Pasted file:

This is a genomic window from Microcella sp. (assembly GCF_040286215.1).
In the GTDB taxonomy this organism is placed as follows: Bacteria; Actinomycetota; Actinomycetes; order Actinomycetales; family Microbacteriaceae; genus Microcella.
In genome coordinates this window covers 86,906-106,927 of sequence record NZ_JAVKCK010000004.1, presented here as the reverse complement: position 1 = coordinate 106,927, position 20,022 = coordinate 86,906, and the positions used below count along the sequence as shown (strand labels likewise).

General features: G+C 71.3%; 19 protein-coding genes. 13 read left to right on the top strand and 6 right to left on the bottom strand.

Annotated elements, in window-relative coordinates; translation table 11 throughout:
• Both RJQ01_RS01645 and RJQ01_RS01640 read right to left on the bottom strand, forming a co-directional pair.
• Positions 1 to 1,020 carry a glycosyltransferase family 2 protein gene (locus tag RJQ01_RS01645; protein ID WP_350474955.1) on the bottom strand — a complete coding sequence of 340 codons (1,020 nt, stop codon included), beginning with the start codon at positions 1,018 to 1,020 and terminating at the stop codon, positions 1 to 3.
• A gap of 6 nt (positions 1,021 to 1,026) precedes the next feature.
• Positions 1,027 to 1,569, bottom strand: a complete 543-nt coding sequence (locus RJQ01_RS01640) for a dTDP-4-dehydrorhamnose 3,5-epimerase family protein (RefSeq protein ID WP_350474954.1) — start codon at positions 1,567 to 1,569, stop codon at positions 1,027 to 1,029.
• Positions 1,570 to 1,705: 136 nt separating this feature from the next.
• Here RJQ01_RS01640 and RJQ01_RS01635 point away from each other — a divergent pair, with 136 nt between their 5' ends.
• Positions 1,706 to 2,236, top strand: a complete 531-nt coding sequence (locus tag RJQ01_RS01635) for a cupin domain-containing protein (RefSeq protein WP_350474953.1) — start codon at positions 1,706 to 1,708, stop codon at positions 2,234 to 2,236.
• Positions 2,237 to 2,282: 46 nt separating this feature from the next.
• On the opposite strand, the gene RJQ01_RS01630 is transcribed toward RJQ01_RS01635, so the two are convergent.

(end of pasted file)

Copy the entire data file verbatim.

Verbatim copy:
This is a genomic window from Microcella sp. (assembly GCF_040286215.1).
In the GTDB taxonomy this organism is placed as follows: Bacteria; Actinomycetota; Actinomycetes; order Actinomycetales; family Microbacteriaceae; genus Microcella.
In genome coordinates this window covers 86,906-106,927 of sequence record NZ_JAVKCK010000004.1, presented here as the reverse complement: position 1 = coordinate 106,927, position 20,022 = coordinate 86,906, and the positions used below count along the sequence as shown (strand labels likewise).

General features: G+C 71.3%; 19 protein-coding genes. 13 read left to right on the top strand and 6 right to left on the bottom strand.

Annotated elements, in window-relative coordinates; translation table 11 throughout:
• Both RJQ01_RS01645 and RJQ01_RS01640 read right to left on the bottom strand, forming a co-directional pair.
• Positions 1 to 1,020 carry a glycosyltransferase family 2 protein gene (locus tag RJQ01_RS01645; protein ID WP_350474955.1) on the bottom strand — a complete coding sequence of 340 codons (1,020 nt, stop codon included), beginning with the start codon at positions 1,018 to 1,020 and terminating at the stop codon, positions 1 to 3.
• A gap of 6 nt (positions 1,021 to 1,026) precedes the next feature.
• Positions 1,027 to 1,569, bottom strand: a complete 543-nt coding sequence (locus RJQ01_RS01640) for a dTDP-4-dehydrorhamnose 3,5-epimerase family protein (RefSeq protein ID WP_350474954.1) — start codon at positions 1,567 to 1,569, stop codon at positions 1,027 to 1,029.
• Positions 1,570 to 1,705: 136 nt separating this feature from the next.
• Here RJQ01_RS01640 and RJQ01_RS01635 point away from each other — a divergent pair, with 136 nt between their 5' ends.
• Positions 1,706 to 2,236, top strand: a complete 531-nt coding sequence (locus tag RJQ01_RS01635) for a cupin domain-containing protein (RefSeq protein WP_350474953.1) — start codon at positions 1,706 to 1,708, stop codon at positions 2,234 to 2,236.
• Positions 2,237 to 2,282: 46 nt separating this feature from the next.
• On the opposite strand, the gene RJQ01_RS01630 is transcribed toward RJQ01_RS01635, so the two are convergent.